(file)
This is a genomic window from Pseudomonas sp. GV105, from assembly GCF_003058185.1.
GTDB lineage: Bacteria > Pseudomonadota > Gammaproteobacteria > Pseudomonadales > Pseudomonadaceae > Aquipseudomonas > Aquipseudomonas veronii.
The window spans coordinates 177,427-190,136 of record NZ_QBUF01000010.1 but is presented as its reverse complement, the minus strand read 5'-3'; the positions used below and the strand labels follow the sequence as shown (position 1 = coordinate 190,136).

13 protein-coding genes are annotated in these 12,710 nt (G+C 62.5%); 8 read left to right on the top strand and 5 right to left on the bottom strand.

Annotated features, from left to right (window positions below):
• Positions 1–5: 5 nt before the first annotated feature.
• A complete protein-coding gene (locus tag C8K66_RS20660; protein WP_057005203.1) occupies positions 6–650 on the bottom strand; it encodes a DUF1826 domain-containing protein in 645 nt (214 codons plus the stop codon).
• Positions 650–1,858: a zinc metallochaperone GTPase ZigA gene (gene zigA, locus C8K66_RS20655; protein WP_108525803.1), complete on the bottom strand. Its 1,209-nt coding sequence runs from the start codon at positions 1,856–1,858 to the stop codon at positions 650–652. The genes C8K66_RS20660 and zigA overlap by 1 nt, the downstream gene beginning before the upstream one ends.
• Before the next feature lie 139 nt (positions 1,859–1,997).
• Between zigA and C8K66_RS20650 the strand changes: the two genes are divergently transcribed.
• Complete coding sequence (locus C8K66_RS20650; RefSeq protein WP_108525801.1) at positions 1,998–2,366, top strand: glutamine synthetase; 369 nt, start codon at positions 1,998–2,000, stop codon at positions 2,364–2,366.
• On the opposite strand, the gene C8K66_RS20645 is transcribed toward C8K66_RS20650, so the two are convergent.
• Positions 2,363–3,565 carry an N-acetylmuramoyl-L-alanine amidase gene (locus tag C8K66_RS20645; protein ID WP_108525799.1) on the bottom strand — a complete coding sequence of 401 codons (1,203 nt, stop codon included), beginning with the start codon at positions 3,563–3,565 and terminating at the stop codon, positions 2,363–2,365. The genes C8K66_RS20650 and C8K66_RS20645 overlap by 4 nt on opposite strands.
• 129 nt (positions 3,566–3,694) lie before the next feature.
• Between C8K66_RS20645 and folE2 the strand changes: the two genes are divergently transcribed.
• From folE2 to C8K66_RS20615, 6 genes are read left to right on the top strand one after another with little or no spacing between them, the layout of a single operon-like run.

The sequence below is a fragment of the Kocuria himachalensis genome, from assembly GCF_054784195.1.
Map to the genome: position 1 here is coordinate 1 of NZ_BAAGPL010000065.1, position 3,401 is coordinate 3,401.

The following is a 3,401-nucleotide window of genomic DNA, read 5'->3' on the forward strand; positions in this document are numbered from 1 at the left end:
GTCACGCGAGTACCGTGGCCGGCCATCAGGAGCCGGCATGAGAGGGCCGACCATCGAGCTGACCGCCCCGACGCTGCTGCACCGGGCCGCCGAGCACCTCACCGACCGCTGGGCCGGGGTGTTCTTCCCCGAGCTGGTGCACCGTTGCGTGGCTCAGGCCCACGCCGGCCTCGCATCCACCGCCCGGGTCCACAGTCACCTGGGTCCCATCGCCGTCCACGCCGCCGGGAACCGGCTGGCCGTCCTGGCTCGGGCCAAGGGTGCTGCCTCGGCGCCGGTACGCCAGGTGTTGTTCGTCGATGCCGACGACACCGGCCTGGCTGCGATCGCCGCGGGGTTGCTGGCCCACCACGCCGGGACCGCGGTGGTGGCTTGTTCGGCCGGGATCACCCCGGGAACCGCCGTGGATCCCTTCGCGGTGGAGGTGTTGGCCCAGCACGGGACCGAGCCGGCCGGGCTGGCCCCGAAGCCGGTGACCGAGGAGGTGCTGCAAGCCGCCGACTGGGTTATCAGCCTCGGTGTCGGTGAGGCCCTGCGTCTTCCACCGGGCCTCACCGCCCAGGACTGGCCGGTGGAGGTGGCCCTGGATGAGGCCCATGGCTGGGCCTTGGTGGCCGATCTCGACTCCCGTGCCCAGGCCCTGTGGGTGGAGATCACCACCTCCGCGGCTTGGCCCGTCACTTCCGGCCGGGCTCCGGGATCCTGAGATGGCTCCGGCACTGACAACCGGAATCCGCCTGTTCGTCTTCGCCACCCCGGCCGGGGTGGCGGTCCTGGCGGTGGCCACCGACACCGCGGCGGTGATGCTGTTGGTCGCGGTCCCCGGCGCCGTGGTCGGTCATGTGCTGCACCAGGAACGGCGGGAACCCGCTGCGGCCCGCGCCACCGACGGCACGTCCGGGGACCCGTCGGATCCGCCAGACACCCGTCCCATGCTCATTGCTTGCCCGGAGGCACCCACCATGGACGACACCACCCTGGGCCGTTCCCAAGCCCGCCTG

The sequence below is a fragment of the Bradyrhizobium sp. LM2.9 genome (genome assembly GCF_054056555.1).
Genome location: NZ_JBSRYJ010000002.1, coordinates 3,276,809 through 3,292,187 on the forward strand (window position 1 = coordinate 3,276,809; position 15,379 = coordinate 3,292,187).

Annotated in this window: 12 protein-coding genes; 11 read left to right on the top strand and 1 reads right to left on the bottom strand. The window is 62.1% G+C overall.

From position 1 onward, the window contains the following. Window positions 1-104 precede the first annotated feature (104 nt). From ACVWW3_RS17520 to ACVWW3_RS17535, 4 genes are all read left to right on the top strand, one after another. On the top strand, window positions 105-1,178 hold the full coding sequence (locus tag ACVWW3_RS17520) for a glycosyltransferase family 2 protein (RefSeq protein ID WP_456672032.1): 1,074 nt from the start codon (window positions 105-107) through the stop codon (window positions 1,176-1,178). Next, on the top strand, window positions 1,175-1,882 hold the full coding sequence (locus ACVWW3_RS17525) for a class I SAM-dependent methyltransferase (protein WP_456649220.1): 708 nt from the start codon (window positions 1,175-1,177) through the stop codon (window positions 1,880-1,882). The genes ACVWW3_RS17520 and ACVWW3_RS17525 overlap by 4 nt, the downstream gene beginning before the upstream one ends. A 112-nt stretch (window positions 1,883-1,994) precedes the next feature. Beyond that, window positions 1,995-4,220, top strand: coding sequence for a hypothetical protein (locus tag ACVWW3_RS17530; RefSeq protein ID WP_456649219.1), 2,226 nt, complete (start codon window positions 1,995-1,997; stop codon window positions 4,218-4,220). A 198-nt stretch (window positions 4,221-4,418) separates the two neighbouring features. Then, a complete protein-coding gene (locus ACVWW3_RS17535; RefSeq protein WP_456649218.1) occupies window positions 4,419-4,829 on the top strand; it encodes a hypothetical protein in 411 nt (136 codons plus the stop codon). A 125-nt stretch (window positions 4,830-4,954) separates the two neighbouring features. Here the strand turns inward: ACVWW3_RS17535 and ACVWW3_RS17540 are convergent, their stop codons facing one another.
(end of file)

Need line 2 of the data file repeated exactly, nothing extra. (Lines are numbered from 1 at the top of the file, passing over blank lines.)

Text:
GTDB lineage: Bacteria > Pseudomonadota > Gammaproteobacteria > Pseudomonadales > Pseudomonadaceae > Aquipseudomonas > Aquipseudomonas veronii.